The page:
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'They're always on your mind': Parents of firefighters explain fire season

Photo courtesy the Hartmeier family

There are more than a dozen fires burning across Oregon.

So far, more than 500,00 acres are now burned, which means it’s been a long summer for firefighters.

“The Whitewater, the Rebel, the Potato Hill,” Shelly Hartmeier, of Portland, names just a few of the fires her sons have fought so far this summer

“Nathan is more doing the barrier lines, and Ben is on the chainsaw crew,” she explained.

She and her husband, Steve, knew nearly nothing about wildland firefighting, until their sons decided it would be a good summer job.

“They're always on your mind,” Shelly said.

Ben and Nathan Hartmeier are just 22 and 20 years old. At those ages, it's usually college parents worry about, but, for the Hartmeier’s, this summer's been pretty scary.

"There just seems to be so many fires breaking out," Steve Hartmeier said.

Nathan and Ben usually work 16-hour days for two weeks straight. Then they are rewarded with two days off.

“You pray a lot,” Shelly said.

So far this summer, the Hartmeier’s have only seen their sons twice. The reunions are rare, and sometimes, so is the communication.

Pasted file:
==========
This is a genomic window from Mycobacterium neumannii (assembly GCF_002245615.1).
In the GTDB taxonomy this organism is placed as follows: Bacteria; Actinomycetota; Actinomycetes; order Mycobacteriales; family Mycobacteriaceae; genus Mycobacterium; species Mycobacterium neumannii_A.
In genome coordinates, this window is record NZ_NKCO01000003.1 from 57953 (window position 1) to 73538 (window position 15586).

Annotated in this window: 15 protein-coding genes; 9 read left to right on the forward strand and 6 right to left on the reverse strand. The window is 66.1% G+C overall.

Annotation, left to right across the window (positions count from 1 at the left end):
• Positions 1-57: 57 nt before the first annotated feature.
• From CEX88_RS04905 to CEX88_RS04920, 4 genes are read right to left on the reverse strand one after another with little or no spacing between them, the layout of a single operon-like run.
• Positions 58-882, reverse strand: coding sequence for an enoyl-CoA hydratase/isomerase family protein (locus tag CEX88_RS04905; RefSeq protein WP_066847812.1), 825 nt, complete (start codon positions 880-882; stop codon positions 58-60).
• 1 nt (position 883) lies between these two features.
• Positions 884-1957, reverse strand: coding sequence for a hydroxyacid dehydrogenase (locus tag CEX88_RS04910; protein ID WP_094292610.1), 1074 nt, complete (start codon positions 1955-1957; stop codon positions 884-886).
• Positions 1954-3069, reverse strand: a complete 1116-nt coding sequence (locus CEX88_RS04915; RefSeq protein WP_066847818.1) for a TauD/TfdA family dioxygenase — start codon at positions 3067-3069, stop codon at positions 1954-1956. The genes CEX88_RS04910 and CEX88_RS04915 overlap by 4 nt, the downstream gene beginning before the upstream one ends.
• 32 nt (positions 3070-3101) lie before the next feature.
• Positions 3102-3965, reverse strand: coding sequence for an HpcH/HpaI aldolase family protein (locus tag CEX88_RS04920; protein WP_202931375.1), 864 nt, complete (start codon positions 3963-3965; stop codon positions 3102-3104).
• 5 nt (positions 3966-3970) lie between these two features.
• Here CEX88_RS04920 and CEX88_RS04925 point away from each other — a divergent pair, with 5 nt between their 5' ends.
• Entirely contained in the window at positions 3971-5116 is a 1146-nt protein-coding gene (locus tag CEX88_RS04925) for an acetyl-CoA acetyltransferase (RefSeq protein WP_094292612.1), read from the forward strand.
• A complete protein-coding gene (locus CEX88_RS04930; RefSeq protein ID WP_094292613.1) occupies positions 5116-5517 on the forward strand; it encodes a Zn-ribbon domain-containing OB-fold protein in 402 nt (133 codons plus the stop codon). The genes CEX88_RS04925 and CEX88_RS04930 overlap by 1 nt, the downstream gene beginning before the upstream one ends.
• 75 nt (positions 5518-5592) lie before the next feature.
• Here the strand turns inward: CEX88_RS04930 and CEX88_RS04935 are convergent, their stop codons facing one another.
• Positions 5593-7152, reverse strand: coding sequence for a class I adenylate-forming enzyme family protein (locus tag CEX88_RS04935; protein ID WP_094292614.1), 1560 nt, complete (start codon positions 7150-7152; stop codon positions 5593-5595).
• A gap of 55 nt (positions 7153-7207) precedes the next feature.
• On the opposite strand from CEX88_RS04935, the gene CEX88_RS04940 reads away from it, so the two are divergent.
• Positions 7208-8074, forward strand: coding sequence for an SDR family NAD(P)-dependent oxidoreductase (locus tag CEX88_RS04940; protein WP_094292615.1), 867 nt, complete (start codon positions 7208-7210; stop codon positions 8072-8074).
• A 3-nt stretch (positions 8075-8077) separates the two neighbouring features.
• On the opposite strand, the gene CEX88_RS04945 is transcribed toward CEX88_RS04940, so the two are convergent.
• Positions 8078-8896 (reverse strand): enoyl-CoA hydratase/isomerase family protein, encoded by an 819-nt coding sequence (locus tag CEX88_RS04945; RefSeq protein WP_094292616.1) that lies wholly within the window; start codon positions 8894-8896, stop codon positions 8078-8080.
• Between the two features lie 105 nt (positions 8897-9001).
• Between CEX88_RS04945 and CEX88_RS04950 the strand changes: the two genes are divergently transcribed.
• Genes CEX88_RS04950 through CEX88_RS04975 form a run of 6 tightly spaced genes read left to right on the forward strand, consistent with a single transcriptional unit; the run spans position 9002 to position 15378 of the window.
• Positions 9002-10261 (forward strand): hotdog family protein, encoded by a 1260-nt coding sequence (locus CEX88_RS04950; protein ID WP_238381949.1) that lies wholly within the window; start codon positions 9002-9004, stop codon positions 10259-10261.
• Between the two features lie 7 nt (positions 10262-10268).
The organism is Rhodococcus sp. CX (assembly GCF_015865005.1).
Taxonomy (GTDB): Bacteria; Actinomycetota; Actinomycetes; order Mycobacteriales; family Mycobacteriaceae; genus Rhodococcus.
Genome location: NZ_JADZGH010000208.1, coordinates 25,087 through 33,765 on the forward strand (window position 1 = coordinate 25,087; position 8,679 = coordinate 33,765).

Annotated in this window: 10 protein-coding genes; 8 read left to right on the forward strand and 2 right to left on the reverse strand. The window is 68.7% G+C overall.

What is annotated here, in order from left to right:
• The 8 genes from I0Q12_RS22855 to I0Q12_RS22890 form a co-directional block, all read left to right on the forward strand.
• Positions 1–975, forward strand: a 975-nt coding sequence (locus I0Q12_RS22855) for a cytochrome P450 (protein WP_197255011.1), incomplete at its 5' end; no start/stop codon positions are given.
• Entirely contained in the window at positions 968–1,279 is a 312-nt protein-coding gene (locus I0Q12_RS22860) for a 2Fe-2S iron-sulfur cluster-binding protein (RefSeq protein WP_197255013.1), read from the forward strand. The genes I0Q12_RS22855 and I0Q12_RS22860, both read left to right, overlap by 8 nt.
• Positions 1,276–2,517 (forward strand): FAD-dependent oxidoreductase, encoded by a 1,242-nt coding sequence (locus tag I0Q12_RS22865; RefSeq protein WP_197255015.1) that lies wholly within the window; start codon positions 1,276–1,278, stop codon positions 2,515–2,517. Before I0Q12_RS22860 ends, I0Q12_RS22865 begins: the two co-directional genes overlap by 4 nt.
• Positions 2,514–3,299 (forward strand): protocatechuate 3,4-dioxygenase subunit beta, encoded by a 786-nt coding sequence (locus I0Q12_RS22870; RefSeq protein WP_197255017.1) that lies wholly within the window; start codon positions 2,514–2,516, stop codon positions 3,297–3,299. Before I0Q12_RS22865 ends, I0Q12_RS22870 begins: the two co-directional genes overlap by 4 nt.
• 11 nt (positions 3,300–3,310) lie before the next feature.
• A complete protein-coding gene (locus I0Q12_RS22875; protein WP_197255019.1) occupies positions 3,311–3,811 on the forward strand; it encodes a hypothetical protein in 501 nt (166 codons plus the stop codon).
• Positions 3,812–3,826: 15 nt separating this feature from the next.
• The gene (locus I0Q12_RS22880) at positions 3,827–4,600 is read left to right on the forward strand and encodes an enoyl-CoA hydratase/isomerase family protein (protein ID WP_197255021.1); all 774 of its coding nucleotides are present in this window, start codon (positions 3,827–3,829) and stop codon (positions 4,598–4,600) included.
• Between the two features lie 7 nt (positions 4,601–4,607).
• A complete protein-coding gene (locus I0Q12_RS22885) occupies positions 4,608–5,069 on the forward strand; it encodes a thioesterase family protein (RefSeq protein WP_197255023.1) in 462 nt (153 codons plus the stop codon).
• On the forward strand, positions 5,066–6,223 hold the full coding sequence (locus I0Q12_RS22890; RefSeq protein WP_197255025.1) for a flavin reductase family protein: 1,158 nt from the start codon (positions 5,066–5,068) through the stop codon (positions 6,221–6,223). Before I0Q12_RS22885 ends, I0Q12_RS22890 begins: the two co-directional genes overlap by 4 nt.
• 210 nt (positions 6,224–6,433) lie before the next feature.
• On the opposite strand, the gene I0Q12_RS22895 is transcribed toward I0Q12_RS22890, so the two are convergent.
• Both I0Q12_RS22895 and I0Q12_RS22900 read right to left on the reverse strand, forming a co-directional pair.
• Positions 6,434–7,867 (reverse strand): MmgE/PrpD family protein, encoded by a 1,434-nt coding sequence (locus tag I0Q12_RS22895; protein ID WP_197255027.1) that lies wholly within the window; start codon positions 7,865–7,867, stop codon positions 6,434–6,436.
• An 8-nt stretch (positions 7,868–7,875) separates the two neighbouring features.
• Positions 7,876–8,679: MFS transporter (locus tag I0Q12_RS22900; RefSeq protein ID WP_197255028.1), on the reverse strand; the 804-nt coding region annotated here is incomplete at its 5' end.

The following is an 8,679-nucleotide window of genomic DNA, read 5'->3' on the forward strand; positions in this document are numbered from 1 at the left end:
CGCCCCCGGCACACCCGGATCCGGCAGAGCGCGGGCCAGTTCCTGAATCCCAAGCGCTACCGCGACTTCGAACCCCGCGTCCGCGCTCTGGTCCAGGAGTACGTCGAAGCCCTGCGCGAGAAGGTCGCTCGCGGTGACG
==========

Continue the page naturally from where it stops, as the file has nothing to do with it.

“I try and text them every couple days. You may not hear back and then you get, ‘All good, love you, Mom.’ And you're just so happy to hear that,” Shelly explained.

The Hartmeier's said it was after the Eagle Creek Fire started, in a place so many love, that people really started to understand what it's like for their sons.

“When everybody sees it so close to home, and sees the flames and sees the crews, it becomes more personal to other people,” Shelly said.

But really, no one knows what it's like except those fighting the good fight, and giving it their all.

“There's no time for sniveling or wanting to sleep,” Steve said.

“They know they need to give it 110 percent and look out for others,” Shelly said.

The two young men have about a week or so left before they’ll come home and head back to college.

READ MORE: Visitors viewing the Eagle Creek Fire feel stunned and saddened

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